Affiliations: [a] Department of Neurology, The Affiliated Hospital of Qingdao University, Qingdao, China | [b] Department of Neurology, Qingdao Municipal Hospital, School of Medicine, Qingdao University, China | [c] Department of Neurology, Qingdao Municipal Hospital, College of Medicine and Pharmaceutics, Ocean University of China, China
Correspondence to: Lan Tan and Jin-Tai Yu, Department of Neurology, Qingdao Municipal Hospital, School of Medicine, Qingdao University, No. 5 Donghai Middle Road, Qingdao 266071, China. Tel.: +86 532 8890 5659; Fax: +86 532 85968434; E-mails: firstname.lastname@example.org (L. Tan) or email@example.com (J.T. Yu).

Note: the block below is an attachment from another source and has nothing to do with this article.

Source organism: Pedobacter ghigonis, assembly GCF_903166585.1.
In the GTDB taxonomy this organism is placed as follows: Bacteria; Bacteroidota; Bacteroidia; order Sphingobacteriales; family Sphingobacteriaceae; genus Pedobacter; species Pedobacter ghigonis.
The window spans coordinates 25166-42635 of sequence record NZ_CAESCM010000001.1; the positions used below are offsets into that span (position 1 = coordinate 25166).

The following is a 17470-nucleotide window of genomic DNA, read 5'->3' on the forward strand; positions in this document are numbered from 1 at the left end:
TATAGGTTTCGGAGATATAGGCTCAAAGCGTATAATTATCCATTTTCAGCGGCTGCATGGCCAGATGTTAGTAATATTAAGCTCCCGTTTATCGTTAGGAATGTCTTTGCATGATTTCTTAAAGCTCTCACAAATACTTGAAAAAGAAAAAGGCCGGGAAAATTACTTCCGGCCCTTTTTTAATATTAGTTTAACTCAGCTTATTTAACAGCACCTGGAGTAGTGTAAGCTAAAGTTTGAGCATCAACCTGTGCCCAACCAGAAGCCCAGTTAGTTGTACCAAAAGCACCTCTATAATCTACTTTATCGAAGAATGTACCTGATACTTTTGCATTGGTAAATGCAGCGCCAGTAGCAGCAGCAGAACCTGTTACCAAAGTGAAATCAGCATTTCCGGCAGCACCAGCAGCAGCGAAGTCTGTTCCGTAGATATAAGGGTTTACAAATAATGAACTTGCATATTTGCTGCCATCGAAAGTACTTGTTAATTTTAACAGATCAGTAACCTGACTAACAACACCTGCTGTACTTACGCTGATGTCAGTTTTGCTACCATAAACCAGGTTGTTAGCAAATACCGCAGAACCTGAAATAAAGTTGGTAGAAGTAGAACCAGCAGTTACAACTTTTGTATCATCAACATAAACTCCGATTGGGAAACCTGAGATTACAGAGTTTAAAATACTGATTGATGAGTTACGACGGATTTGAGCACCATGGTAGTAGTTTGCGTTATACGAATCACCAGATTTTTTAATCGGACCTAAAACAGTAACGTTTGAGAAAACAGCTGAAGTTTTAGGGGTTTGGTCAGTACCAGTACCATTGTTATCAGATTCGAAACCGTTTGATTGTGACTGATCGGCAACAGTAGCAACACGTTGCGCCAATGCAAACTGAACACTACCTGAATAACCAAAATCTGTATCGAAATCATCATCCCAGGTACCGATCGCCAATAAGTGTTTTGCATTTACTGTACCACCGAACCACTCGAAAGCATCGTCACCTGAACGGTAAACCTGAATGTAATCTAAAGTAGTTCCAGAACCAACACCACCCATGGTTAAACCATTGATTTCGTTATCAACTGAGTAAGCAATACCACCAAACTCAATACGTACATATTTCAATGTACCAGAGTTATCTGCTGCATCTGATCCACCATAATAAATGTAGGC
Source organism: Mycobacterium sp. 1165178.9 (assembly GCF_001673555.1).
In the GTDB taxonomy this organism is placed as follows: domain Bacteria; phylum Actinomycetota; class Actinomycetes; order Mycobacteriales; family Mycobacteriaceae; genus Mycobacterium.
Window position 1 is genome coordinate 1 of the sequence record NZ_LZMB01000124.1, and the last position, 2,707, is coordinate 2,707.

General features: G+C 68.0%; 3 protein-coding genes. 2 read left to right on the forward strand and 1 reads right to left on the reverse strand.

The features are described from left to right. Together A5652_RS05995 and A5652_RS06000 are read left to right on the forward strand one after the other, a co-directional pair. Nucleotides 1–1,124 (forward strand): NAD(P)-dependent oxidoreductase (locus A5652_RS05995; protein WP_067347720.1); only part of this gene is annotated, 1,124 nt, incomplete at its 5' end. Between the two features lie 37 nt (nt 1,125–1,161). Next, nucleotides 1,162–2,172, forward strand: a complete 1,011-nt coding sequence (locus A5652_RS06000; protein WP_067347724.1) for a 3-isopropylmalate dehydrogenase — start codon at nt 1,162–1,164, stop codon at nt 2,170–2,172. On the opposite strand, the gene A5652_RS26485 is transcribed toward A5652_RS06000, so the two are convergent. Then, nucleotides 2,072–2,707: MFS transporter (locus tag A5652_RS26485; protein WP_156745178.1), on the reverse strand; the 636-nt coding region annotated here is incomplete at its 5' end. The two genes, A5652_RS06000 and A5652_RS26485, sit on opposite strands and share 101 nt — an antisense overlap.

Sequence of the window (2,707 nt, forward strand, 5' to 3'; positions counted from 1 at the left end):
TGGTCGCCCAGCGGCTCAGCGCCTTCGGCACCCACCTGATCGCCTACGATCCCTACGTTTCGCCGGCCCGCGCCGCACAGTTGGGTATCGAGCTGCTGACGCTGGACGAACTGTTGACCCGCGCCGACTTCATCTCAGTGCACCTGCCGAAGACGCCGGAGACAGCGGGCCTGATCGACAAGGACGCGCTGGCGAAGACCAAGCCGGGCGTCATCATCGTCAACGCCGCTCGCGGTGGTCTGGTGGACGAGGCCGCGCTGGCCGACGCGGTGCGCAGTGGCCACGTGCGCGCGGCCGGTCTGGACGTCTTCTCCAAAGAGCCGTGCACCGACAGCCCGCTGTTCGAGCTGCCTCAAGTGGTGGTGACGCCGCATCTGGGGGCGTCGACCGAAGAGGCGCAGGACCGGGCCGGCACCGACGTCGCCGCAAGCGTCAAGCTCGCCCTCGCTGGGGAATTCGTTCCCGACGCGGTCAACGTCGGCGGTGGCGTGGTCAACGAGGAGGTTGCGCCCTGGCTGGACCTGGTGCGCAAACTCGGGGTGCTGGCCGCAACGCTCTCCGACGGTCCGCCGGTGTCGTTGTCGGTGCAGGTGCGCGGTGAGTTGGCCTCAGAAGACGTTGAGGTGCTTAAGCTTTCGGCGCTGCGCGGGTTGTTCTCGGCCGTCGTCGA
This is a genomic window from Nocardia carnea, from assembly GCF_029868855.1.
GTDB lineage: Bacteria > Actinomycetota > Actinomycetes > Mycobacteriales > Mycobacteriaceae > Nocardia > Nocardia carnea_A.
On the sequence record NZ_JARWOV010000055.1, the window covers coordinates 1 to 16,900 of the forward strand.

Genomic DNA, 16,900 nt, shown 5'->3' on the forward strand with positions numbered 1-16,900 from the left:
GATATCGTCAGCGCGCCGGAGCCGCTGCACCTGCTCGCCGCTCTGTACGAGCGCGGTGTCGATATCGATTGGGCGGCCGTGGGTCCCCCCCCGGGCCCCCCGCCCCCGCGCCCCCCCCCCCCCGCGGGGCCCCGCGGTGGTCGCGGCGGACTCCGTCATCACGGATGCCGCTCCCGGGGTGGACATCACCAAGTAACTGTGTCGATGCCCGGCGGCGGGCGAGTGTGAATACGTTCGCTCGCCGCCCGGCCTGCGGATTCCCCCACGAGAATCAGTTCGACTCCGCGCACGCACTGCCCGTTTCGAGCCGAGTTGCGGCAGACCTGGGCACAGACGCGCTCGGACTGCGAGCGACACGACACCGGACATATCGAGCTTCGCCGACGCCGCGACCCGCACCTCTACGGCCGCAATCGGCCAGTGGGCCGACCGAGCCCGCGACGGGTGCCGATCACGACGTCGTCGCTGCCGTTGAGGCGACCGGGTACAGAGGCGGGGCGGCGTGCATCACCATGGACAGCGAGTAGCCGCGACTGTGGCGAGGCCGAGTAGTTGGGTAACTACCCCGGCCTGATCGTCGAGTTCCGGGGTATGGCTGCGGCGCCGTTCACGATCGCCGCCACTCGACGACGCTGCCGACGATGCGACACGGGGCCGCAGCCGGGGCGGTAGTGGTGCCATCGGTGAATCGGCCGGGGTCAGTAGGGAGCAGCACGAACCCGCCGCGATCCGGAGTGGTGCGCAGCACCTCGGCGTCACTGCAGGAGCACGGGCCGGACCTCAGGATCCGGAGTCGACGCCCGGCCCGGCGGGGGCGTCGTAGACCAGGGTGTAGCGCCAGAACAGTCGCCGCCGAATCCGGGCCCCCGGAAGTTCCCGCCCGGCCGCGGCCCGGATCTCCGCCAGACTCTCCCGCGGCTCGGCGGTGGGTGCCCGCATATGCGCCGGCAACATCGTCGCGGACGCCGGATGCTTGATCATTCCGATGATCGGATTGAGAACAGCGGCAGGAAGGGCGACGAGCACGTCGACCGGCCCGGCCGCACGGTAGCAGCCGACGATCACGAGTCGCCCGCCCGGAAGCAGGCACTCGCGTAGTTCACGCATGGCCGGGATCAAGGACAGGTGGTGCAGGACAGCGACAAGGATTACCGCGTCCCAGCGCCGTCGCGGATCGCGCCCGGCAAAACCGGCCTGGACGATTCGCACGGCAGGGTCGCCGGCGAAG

Abstract: Depression occurs with a high prevalence of up to 50% in patients with Alzheimer's disease (AD) and increases the caregivers' burden. Depression symptoms can precede clinical diagnosis of AD for years or occurs around the onset of AD, although the etiology and pathologic mechanism of depression in AD pathogenesis remain unclear. Here, we provide an overview on recent studies, indicating that genetic factors, neuroanatomic changes, vascular risk factors, and the imbalance of neurotransmitters might contribute to depressive symptoms in AD. Tau pathology and amyloid-β accumulation also correlate with depression in AD. In addition, the alteration of hypothalamic-pituitary-adrenal axis, inflammatory pathway, and neurotrophin deficiency are the possible biological mechanisms linking depression and AD, and might become the potential targets for AD treatment. Current data support that antidepressants are promising to alleviate the symptom, though the efficacy is controversial. Moreover, antidementia medication and non-pharmacological interventions can be potential choices. In this review, we describe the prevalence and clinical course of depression in AD, analyze the underlying mechanisms, and discuss the possible management strategies for depression in patients with AD.